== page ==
For the insured, affordability is still an issue The report noted that employer-based health insurance premiums for family coverage increased by 73 percent from 2003-13.
Employees' contributions to the cost of the premiums climbed by 93 percent over that same period, though the rate of increase slowed after the passage of the Affordable Care Act in 2010. The average deductible for an individual with health insurance was 5 percent of median income in 2013, up from 2 percent in 2003, the report said.
The study also cited a survey that found that 59 percent of pediatricians said they had a hard time collecting patients' shares of deductibles and co-payments from families covered by private high-deductible health plans.
For those with Medicaid, like Solomon, difficulties in getting care have also grown.
Many clinics and health systems do not accept patients with Medicaid, the study said, because of the low reimbursement rates.
Solomon's experience is typical.
"When I was pregnant with my last child, I had such a hard time finding prenatal care," she said. She called 15 to 20 doctors before finding one who took her insurance. "I mean, we would call places and they would be like, 'We take it,' but it turned out they didn't," she said. "It was so hard."
Even something as simple as getting medicine recently for her son's strep throat was not simple. Because of a mix-up with her insurance card, Solomon had to cover a $20 co-payment for a prescription that should have been free, she said.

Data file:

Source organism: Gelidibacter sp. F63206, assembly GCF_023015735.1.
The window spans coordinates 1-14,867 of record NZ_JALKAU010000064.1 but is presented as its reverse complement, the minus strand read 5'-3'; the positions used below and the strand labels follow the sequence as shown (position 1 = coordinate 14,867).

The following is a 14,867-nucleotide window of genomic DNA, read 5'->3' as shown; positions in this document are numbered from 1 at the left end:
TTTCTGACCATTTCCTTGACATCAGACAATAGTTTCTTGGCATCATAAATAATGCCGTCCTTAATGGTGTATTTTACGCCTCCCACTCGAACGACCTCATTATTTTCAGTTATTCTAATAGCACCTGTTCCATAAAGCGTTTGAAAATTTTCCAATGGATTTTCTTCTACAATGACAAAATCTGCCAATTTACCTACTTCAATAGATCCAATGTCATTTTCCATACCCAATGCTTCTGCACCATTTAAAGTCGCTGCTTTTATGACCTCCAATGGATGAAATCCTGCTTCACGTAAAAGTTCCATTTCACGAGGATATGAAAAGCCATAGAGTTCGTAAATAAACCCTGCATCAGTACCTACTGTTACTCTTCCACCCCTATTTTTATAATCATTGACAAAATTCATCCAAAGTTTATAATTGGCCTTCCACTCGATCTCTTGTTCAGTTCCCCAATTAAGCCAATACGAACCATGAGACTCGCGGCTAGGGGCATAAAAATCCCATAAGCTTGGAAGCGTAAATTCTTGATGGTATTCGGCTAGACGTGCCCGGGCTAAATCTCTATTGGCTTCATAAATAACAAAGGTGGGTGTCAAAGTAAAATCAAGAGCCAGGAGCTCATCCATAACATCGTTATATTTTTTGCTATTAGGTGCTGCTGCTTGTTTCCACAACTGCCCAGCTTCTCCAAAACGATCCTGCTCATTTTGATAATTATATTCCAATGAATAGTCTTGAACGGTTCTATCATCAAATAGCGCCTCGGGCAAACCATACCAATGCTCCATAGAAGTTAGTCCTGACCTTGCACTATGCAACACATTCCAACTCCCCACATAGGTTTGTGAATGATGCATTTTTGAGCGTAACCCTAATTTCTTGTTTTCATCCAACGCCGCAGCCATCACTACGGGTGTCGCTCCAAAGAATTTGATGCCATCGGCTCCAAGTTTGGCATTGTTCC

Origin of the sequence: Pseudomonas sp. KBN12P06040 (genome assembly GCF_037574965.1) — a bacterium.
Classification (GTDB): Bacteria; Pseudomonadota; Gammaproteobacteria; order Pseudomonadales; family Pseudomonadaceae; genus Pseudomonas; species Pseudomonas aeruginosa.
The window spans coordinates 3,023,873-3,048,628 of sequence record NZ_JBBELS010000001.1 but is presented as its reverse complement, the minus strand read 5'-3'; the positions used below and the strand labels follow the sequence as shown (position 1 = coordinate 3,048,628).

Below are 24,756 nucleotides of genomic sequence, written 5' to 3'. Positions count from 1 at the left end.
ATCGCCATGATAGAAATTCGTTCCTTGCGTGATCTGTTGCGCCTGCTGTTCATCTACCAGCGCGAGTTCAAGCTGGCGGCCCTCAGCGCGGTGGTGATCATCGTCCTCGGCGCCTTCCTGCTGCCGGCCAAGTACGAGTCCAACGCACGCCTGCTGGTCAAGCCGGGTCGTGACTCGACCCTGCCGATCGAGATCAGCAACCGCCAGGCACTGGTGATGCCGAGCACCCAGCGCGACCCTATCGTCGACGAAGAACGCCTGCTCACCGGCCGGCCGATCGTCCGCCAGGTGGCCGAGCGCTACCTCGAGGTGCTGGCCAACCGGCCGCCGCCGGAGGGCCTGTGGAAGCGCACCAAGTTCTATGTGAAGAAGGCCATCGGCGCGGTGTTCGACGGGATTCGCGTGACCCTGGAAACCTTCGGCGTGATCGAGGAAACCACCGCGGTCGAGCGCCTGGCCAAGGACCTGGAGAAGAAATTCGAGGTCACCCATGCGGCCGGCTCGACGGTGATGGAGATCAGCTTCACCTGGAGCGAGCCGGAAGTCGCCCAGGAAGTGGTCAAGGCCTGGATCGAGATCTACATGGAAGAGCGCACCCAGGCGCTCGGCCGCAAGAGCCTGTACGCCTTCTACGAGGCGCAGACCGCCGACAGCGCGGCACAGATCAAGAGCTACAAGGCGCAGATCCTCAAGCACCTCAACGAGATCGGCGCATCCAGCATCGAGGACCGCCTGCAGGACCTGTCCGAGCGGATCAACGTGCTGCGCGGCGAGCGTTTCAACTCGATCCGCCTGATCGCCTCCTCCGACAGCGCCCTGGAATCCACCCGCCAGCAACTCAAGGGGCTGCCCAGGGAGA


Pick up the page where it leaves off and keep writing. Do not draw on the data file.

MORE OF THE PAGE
The report said experiences like hers were common, both with government programs and some private insurers.
"The impacts of these barriers are significant," the report said. "Parents faced with financial barriers might seek to save money by calling their doctor for advice, rather than seeing that doctor in person; rather than fill expensive prescriptions, a parent might rely on a limited supply of pharmaceutical samples. The medical debt incurred by such costs has been linked to reduced access to care, creating a vicious cycle."
Perhaps just as significant are the barriers caused by demographics.
Dr. Michael Kappy, a pediatric endocrinologist at Children's Hospital Colorado just outside Denver, has seen the problem firsthand.
Since 1996, he has traveled in Colorado, Montana and Wyoming to reach children in areas that do not have large medical centers or specialists.
"My focus has been strictly speaking to solving the geographic barrier," Kappy said.
The study estimates that about 14 million children live in areas with a shortage of health professionals. More than 3 million low-income residents in New York live in federally designated shortage areas where, among other criteria, there is less than one primary care doctor for every 3,000 people.
The Affordable Care Act sought to address that problem by expanding the National Health Service Corps, but 65 percent of rural areas have health professional shortages.
Kappy said one encouraging trend was the use of telemedicine, allowing for patients to be evaluated over the internet, with a local physician assistant aiding with hands-on work. To expand and improve tele-health options, however, the programs need to be properly reimbursed, he said, adding that programs that fund the work of doctors doing outreach to isolated communities were critical.
Redlener, the study's chief author, warned that repealing the Affordable Care Act without an adequate replacement could result in more than 3 million children losing their insurance.
"So far," Redlener said, "none of the proposed replacements will do anything to mitigate what children would potentially lose if the ACA is actually repealed."